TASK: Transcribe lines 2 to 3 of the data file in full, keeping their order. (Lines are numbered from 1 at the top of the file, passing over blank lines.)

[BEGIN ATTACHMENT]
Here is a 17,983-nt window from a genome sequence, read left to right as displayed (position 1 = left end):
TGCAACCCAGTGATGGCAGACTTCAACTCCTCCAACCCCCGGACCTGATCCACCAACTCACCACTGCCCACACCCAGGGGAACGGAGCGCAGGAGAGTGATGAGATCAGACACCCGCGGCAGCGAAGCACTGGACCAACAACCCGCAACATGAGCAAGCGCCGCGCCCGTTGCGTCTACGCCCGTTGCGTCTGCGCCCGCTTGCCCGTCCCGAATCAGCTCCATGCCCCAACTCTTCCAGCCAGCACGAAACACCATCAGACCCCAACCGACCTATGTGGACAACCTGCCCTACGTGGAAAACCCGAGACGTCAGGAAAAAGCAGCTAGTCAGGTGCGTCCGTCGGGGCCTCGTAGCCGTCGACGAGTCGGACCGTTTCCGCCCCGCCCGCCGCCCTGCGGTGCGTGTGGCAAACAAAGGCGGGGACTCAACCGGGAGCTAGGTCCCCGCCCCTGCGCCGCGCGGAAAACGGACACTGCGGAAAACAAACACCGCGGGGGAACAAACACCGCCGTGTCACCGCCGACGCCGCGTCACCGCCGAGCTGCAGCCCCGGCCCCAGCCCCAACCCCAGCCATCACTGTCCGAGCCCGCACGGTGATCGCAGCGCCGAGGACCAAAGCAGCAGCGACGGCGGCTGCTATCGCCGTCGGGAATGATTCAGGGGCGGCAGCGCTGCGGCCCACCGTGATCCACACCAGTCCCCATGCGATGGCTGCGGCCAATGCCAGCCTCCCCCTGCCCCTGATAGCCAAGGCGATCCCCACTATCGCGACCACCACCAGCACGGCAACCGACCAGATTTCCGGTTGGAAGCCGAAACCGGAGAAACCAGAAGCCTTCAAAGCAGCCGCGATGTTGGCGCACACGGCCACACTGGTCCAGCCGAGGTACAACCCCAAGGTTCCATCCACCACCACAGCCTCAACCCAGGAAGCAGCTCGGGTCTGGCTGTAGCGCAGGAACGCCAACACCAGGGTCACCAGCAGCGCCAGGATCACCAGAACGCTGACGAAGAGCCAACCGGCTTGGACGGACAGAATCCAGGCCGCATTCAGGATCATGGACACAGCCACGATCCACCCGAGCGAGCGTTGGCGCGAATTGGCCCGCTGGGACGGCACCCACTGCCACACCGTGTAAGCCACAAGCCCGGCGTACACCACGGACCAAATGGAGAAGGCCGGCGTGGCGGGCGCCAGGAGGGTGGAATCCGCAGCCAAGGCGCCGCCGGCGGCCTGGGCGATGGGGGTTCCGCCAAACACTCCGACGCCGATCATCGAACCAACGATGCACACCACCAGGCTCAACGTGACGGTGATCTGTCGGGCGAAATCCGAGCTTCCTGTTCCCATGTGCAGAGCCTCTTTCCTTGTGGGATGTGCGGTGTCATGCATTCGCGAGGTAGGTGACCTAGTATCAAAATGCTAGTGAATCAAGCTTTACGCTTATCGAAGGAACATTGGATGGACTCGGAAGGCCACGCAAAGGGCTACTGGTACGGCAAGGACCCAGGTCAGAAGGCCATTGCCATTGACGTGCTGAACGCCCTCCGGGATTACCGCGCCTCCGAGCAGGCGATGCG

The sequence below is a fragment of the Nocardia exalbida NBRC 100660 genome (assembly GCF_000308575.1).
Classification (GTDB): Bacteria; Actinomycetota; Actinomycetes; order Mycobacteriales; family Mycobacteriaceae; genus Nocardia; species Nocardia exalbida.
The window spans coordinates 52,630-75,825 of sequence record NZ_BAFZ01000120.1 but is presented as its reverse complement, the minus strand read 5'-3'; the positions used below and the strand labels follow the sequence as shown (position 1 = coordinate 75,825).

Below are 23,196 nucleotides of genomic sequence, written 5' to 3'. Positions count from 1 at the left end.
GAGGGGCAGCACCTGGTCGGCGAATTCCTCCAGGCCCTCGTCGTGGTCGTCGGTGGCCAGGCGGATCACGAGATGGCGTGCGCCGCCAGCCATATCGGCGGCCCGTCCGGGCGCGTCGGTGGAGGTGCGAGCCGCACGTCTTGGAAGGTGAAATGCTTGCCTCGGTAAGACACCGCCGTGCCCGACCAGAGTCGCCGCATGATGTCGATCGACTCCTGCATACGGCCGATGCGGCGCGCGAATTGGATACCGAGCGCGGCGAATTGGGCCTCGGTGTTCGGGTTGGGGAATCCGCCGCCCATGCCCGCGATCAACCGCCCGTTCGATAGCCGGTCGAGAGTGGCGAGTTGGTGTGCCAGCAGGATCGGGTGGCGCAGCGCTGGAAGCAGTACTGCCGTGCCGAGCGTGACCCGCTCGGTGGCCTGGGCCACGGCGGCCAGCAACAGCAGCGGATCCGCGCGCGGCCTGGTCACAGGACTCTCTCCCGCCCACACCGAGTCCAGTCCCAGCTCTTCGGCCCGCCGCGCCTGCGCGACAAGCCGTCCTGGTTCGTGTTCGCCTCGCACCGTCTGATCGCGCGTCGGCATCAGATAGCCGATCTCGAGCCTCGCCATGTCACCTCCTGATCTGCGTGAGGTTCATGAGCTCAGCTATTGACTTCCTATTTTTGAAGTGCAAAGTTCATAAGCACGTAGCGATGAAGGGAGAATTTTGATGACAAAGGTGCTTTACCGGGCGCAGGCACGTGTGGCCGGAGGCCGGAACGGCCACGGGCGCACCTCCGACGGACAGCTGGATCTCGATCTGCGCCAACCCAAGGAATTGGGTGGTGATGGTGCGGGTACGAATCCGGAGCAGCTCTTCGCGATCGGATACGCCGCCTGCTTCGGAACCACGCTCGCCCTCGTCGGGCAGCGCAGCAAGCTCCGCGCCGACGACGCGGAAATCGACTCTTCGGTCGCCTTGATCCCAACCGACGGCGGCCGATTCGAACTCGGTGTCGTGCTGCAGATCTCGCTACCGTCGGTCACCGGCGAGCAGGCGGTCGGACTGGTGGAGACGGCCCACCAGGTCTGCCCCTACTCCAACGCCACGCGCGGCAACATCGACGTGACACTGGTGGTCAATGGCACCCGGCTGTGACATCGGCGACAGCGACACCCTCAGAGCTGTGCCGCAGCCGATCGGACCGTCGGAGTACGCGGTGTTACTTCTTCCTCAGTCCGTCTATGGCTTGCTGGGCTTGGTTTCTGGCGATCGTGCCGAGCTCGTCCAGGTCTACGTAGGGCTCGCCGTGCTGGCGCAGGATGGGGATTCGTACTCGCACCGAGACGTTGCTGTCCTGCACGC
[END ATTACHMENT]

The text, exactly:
TGCAACCCAGTGATGGCAGACTTCAACTCCTCCAACCCCCGGACCTGATCCACCAACTCACCACTGCCCACACCCAGGGGAACGGAGCGCAGGAGAGTGATGAGATCAGACACCCGCGGCAGCGAAGCACTGGACCAACAACCCGCAACATGAGCAAGCGCCGCGCCCGTTGCGTCTACGCCCGTTGCGTCTGCGCCCGCTTGCCCGTCCCGAATCAGCTCCATGCCCCAACTCTTCCAGCCAGCACGAAACACCATCAGACCCCAACCGACCTATGTGGACAACCTGCCCTACGTGGAAAACCCGAGACGTCAGGAAAAAGCAGCTAGTCAGGTGCGTCCGTCGGGGCCTCGTAGCCGTCGACGAGTCGGACCGTTTCCGCCCCGCCCGCCGCCCTGCGGTGCGTGTGGCAAACAAAGGCGGGGACTCAACCGGGAGCTAGGTCCCCGCCCCTGCGCCGCGCGGAAAACGGACACTGCGGAAAACAAACACCGCGGGGGAACAAACACCGCCGTGTCACCGCCGACGCCGCGTCACCGCCGAGCTGCAGCCCCGGCCCCAGCCCCAACCCCAGCCATCACTGTCCGAGCCCGCACGGTGATCGCAGCGCCGAGGACCAAAGCAGCAGCGACGGCGGCTGCTATCGCCGTCGGGAATGATTCAGGGGCGGCAGCGCTGCGGCCCACCGTGATCCACACCAGTCCCCATGCGATGGCTGCGGCCAATGCCAGCCTCCCCCTGCCCCTGATAGCCAAGGCGATCCCCACTATCGCGACCACCACCAGCACGGCAACCGACCAGATTTCCGGTTGGAAGCCGAAACCGGAGAAACCAGAAGCCTTCAAAGCAGCCGCGATGTTGGCGCACACGGCCACACTGGTCCAGCCGAGGTACAACCCCAAGGTTCCATCCACCACCACAGCCTCAACCCAGGAAGCAGCTCGGGTCTGGCTGTAGCGCAGGAACGCCAACACCAGGGTCACCAGCAGCGCCAGGATCACCAGAACGCTGACGAAGAGCCAACCGGCTTGGACGGACAGAATCCAGGCCGCATTCAGGATCATGGACACAGCCACGATCCACCCGAGCGAGCGTTGGCGCGAATTGGCCCGCTGGGACGGCACCCACTGCCACACCGTGTAAGCCACAAGCCCGGCGTACACCACGGACCAAATGGAGAAGGCCGGCGTGGCGGGCGCCAGGAGGGTGGAATCCGCAGCCAAGGCGCCGCCGGCGGCCTGGGCGATGGGGGTTCCGCCAAACACTCCGACGCCGATCATCGAACCAACGATGCACACCACCAGGCTCAACGTGACGGTGATCTGTCGGGCGAAATCCGAGCTTCCTGTTCCCATGTGCAGAGCCTCTTTCCTTGTGGGATGTGCGGTGTCATGCATTCGCGAGGTAGGTGACCTAGTATCAAAATGCTAGTGAATCAAGCTTTACGCTTATCGAAGGAACATTGGATGGACTCGGAAGGCCACGCAAAGGGCTACTGGTACGGCAAGGACCCAGGTCAGAAGGCCATTGCCATTGACGTGCTGAACGCCCTCCGGGATTACCGCGCCTCCGAGCAGGCGATGCG

The sequence below is a fragment of the Nocardia exalbida NBRC 100660 genome (assembly GCF_000308575.1).